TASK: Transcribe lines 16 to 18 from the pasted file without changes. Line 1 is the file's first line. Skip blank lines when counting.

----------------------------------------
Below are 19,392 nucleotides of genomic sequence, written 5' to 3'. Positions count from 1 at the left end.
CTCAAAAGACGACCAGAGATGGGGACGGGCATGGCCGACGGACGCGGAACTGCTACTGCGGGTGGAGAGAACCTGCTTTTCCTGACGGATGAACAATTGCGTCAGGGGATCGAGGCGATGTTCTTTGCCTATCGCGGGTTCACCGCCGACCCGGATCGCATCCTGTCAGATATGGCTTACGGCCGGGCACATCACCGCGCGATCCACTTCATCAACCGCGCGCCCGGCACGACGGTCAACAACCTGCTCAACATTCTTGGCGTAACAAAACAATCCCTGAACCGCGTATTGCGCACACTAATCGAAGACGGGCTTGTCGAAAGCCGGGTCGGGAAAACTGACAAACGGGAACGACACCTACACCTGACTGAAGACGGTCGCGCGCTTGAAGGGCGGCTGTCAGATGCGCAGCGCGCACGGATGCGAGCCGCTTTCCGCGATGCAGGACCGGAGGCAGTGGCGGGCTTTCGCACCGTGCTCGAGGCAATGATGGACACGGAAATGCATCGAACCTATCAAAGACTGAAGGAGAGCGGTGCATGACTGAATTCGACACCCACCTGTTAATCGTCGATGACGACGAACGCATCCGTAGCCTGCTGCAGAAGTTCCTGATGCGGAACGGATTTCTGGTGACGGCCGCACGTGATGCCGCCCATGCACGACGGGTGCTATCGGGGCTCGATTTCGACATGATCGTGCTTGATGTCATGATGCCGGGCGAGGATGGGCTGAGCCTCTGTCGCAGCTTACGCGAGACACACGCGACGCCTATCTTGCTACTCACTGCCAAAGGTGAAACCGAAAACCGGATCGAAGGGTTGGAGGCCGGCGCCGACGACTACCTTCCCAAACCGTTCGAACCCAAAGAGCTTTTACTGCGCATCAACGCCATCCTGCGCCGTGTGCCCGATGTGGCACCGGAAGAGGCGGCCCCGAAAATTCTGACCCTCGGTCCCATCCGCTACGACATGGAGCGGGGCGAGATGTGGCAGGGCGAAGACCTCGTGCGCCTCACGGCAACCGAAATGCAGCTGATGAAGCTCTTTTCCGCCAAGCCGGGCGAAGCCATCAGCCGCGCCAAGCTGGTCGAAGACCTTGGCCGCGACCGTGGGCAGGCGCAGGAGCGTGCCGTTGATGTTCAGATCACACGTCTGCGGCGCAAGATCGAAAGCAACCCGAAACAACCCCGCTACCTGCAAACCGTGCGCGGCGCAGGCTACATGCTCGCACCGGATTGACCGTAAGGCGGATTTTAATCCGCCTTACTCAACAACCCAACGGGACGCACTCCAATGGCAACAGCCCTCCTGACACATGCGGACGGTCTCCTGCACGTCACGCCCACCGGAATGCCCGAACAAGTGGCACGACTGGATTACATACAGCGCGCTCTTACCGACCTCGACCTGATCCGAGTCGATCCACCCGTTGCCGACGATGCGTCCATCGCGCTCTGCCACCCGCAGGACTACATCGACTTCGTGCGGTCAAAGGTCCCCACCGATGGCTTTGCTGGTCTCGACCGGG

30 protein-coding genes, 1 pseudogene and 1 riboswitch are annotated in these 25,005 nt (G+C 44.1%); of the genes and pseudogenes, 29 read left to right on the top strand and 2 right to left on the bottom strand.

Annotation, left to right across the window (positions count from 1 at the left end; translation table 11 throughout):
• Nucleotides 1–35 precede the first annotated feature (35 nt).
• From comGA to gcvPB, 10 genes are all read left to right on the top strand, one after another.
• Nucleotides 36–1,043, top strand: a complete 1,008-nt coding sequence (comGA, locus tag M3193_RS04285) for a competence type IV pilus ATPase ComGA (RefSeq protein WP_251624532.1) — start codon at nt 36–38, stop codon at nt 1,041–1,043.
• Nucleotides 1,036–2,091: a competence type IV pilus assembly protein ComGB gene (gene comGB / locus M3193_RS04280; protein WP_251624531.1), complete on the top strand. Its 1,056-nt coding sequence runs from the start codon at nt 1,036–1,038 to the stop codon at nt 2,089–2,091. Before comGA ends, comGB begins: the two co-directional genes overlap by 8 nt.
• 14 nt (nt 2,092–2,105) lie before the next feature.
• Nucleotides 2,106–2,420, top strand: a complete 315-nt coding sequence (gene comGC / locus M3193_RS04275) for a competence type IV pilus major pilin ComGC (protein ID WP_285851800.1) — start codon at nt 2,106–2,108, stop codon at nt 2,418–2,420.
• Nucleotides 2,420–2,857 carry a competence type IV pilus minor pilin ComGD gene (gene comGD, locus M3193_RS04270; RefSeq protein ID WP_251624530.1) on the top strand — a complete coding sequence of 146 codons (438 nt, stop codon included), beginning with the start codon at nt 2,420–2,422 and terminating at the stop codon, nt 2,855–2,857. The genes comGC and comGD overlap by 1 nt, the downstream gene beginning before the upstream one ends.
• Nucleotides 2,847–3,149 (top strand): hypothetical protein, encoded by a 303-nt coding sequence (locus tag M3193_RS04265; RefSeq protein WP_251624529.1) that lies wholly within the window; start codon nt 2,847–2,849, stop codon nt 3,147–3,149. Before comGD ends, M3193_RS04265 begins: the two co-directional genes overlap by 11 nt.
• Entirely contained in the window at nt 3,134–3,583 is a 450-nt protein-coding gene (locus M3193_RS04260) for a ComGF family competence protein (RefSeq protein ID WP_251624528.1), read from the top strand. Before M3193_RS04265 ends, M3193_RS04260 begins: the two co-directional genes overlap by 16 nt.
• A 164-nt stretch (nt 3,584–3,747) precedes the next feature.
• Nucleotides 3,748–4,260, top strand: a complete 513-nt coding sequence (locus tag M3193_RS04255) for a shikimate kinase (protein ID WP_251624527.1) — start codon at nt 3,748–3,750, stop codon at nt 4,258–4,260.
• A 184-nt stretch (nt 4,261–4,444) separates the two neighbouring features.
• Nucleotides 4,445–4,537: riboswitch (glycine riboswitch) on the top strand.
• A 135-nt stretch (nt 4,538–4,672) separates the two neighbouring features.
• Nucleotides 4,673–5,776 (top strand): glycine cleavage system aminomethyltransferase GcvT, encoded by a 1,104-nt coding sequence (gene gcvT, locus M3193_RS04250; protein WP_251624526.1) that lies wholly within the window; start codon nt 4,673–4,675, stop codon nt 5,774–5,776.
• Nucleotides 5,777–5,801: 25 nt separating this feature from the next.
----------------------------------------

• A 184-nt stretch (nt 4,261–4,444) separates the two neighbouring features.
• Nucleotides 4,445–4,537: riboswitch (glycine riboswitch) on the top strand.
• A 135-nt stretch (nt 4,538–4,672) separates the two neighbouring features.